August 30, 2012
Lies, Knives and Girls in Red Dresses
GENRE: Poetry / Fairy Tales
AGE: 14 and up
Tapping into the burgeoning popularity of fairy tales and fairy tale adaptations, poet and novelist Ron Koertge presents this slender little volume of free-verse. But though aesthetically pleasing, (thanks to Andrea Dezso's cut paper illustrations and a gorgeous lay-out), and occasionally inventive, Koertge's trim, darkly funny collection is a bit of a mixed bag. While all of the stories are solid, only half contribute something new to the source materials, and of those, only a handful truly stand-out, making the rest dim by comparison.
Among the stand-outs are a fantastic re-imagining of "Hansel and Gretel" with a gruesome twist at end, a lovely re-telling of "Thumbelina" told from the mole's point of view, a strong, incisive look at Bluebeard's young wife and a version of "The Emperor's New Clothes" with some truly cutting social commentary woven through. Also, quite nice were the re-telling of "Rapunzel" from a five different points of view, and a quietly heartbreaking account of the Cinderella's step-sisters' Ever After. Each tale is accompanied by one of Dezso's strange, unsettling cut paper illustrations, all of which lend the casual, contemporary tone of the volume a somewhat gruesome, silhouetted depth. Koertge's free-verse has a wry, cutting quality that sometimes overwhelms the material, (as in "The Robber Bridegroom), but for the most part, it's a strong compliment to the black humor with which he re-tells these tales.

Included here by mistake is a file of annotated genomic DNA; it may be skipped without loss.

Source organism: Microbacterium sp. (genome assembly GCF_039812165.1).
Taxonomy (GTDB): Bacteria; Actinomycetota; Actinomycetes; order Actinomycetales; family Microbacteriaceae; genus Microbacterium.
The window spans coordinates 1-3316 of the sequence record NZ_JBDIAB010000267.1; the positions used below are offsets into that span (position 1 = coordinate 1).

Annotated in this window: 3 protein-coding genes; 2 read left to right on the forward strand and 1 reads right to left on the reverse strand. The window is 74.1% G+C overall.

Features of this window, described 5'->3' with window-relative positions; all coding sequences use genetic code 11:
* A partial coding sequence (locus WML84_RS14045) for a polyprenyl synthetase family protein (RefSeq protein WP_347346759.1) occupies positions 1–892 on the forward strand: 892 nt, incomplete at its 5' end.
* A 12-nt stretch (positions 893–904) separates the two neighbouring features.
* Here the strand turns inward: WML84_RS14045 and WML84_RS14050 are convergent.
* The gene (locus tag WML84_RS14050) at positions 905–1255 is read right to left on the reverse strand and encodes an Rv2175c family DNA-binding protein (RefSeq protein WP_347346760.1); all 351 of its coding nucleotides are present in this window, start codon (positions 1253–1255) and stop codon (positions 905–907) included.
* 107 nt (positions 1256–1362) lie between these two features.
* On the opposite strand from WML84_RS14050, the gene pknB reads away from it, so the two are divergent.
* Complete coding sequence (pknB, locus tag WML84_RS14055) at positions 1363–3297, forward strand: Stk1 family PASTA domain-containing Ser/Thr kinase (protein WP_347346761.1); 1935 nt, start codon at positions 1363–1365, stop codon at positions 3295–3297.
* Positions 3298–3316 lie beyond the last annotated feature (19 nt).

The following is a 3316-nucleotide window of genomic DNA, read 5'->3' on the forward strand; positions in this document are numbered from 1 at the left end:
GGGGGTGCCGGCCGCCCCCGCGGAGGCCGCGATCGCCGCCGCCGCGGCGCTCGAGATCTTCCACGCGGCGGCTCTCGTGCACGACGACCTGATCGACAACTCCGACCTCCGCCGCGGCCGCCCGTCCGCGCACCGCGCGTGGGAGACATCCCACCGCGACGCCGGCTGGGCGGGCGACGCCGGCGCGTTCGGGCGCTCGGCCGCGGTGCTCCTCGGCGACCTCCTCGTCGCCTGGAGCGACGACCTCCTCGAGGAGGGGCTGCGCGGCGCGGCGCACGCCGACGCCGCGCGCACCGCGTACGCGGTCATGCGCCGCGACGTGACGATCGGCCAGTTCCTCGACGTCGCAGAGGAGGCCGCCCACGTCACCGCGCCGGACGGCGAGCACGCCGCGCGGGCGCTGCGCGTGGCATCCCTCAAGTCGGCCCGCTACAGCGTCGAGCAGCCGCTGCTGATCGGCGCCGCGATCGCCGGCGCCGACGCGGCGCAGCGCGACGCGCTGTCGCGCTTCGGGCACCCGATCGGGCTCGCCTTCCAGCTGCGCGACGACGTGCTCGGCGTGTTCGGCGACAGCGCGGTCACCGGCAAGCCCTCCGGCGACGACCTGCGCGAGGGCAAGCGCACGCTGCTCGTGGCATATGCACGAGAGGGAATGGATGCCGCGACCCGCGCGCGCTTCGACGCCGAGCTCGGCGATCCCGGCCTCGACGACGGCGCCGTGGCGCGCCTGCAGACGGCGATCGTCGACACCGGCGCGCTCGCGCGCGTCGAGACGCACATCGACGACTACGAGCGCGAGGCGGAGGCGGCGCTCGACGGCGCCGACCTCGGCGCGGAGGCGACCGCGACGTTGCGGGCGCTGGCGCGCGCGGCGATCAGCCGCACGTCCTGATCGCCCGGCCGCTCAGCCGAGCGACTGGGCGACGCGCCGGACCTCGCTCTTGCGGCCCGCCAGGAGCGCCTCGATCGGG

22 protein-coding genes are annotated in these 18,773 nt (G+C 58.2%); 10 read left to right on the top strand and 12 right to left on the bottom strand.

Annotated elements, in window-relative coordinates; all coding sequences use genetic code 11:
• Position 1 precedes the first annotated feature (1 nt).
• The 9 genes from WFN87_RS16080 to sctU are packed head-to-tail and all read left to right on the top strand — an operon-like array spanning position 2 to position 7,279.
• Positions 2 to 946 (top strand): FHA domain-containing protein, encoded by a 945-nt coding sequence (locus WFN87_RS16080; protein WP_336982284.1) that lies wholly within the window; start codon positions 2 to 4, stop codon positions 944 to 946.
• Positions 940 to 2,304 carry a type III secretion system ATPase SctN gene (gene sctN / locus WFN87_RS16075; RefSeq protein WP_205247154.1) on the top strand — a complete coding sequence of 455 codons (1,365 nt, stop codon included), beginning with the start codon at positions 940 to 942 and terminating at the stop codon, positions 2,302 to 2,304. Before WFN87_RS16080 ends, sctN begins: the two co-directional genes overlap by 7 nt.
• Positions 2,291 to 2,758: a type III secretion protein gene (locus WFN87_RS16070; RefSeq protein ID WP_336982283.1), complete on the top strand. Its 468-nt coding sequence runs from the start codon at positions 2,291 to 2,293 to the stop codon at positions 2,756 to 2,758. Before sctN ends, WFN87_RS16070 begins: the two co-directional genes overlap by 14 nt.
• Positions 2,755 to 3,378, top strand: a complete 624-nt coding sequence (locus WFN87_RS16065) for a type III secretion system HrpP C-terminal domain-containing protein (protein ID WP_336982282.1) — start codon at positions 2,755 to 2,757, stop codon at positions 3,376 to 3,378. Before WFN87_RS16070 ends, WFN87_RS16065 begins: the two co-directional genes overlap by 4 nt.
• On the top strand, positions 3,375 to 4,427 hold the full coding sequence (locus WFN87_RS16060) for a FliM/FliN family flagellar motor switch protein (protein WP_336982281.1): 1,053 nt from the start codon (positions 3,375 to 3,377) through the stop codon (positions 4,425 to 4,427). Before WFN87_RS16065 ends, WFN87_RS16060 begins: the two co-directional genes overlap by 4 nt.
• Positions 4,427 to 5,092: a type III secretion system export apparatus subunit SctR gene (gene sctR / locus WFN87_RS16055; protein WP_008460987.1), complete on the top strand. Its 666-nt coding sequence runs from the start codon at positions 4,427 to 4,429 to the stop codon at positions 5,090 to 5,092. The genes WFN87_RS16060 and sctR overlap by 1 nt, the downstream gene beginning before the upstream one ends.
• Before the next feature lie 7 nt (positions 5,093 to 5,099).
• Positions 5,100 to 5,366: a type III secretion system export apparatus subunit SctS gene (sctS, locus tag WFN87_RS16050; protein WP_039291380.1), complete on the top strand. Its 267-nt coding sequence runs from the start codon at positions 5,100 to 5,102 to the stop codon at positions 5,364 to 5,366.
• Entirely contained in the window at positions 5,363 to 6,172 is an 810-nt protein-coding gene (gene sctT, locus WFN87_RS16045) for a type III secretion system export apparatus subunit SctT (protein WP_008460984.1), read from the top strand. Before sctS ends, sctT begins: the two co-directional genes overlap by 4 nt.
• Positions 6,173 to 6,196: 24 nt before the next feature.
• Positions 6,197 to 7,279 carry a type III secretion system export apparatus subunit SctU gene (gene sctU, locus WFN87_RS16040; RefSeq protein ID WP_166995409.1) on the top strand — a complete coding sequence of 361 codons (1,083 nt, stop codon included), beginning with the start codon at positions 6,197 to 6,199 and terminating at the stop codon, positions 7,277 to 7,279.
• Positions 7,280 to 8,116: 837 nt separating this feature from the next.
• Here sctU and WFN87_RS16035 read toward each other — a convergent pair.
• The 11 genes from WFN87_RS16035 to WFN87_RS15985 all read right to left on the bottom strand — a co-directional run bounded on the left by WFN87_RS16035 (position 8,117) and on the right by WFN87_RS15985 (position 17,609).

Overall, Lies, Knives and Girls in Red Dresses does not uncover any new ground in the dark, fairy tale forest. It does, however, add a nice bit of nuance and smirky humor to the territory, making it a good volume for the fairy tale inclined and a nice introduction, if nothing else, to the appeal of free-verse.